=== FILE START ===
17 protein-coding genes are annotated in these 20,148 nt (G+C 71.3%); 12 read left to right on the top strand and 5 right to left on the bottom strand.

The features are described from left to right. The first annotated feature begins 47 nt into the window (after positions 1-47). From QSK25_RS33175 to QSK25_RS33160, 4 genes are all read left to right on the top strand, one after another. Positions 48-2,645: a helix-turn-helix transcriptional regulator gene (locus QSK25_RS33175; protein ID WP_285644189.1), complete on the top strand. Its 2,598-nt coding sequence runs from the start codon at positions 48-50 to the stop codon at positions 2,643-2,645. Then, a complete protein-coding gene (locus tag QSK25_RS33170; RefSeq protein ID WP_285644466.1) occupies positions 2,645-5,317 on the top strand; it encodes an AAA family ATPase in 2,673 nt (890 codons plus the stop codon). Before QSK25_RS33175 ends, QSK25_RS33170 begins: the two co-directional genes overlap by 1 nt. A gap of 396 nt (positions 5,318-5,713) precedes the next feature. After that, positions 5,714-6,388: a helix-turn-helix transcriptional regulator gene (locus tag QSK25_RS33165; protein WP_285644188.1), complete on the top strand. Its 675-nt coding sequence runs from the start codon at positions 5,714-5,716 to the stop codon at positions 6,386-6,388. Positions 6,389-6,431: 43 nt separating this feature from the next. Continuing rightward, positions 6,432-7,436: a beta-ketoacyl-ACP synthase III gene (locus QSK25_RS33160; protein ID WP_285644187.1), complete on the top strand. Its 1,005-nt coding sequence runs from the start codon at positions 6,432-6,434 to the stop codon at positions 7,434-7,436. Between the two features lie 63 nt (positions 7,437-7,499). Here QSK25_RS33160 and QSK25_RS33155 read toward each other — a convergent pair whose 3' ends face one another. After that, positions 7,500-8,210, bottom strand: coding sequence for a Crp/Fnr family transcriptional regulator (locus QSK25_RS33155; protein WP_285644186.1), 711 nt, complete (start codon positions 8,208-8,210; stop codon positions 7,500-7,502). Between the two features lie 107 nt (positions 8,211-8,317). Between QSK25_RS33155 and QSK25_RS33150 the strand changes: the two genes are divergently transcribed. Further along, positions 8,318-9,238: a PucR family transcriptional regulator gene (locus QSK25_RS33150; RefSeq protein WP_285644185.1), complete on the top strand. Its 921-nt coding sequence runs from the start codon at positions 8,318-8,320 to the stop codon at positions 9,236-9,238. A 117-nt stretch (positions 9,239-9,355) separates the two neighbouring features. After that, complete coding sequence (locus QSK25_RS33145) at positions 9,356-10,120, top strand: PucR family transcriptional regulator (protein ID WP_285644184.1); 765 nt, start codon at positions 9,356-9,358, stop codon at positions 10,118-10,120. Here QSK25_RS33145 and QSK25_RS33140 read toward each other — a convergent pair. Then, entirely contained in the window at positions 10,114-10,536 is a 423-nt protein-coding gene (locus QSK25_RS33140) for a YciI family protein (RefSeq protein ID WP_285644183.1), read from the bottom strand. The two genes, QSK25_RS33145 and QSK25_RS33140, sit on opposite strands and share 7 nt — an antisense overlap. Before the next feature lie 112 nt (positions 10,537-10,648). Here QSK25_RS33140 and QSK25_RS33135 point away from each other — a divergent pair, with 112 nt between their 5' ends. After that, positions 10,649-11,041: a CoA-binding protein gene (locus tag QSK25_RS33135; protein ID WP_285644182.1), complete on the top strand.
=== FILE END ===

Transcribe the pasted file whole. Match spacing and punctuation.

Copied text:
17 protein-coding genes are annotated in these 20,148 nt (G+C 71.3%); 12 read left to right on the top strand and 5 right to left on the bottom strand.

The features are described from left to right. The first annotated feature begins 47 nt into the window (after positions 1-47). From QSK25_RS33175 to QSK25_RS33160, 4 genes are all read left to right on the top strand, one after another. Positions 48-2,645: a helix-turn-helix transcriptional regulator gene (locus QSK25_RS33175; protein ID WP_285644189.1), complete on the top strand. Its 2,598-nt coding sequence runs from the start codon at positions 48-50 to the stop codon at positions 2,643-2,645. Then, a complete protein-coding gene (locus tag QSK25_RS33170; RefSeq protein ID WP_285644466.1) occupies positions 2,645-5,317 on the top strand; it encodes an AAA family ATPase in 2,673 nt (890 codons plus the stop codon). Before QSK25_RS33175 ends, QSK25_RS33170 begins: the two co-directional genes overlap by 1 nt. A gap of 396 nt (positions 5,318-5,713) precedes the next feature. After that, positions 5,714-6,388: a helix-turn-helix transcriptional regulator gene (locus tag QSK25_RS33165; protein WP_285644188.1), complete on the top strand. Its 675-nt coding sequence runs from the start codon at positions 5,714-5,716 to the stop codon at positions 6,386-6,388. Positions 6,389-6,431: 43 nt separating this feature from the next. Continuing rightward, positions 6,432-7,436: a beta-ketoacyl-ACP synthase III gene (locus QSK25_RS33160; protein ID WP_285644187.1), complete on the top strand. Its 1,005-nt coding sequence runs from the start codon at positions 6,432-6,434 to the stop codon at positions 7,434-7,436. Between the two features lie 63 nt (positions 7,437-7,499). Here QSK25_RS33160 and QSK25_RS33155 read toward each other — a convergent pair whose 3' ends face one another. After that, positions 7,500-8,210, bottom strand: coding sequence for a Crp/Fnr family transcriptional regulator (locus QSK25_RS33155; protein WP_285644186.1), 711 nt, complete (start codon positions 8,208-8,210; stop codon positions 7,500-7,502). Between the two features lie 107 nt (positions 8,211-8,317). Between QSK25_RS33155 and QSK25_RS33150 the strand changes: the two genes are divergently transcribed. Further along, positions 8,318-9,238: a PucR family transcriptional regulator gene (locus QSK25_RS33150; RefSeq protein WP_285644185.1), complete on the top strand. Its 921-nt coding sequence runs from the start codon at positions 8,318-8,320 to the stop codon at positions 9,236-9,238. A 117-nt stretch (positions 9,239-9,355) separates the two neighbouring features. After that, complete coding sequence (locus QSK25_RS33145) at positions 9,356-10,120, top strand: PucR family transcriptional regulator (protein ID WP_285644184.1); 765 nt, start codon at positions 9,356-9,358, stop codon at positions 10,118-10,120. Here QSK25_RS33145 and QSK25_RS33140 read toward each other — a convergent pair. Then, entirely contained in the window at positions 10,114-10,536 is a 423-nt protein-coding gene (locus QSK25_RS33140) for a YciI family protein (RefSeq protein ID WP_285644183.1), read from the bottom strand. The two genes, QSK25_RS33145 and QSK25_RS33140, sit on opposite strands and share 7 nt — an antisense overlap. Before the next feature lie 112 nt (positions 10,537-10,648). Here QSK25_RS33140 and QSK25_RS33135 point away from each other — a divergent pair, with 112 nt between their 5' ends. After that, positions 10,649-11,041: a CoA-binding protein gene (locus tag QSK25_RS33135; protein ID WP_285644182.1), complete on the top strand.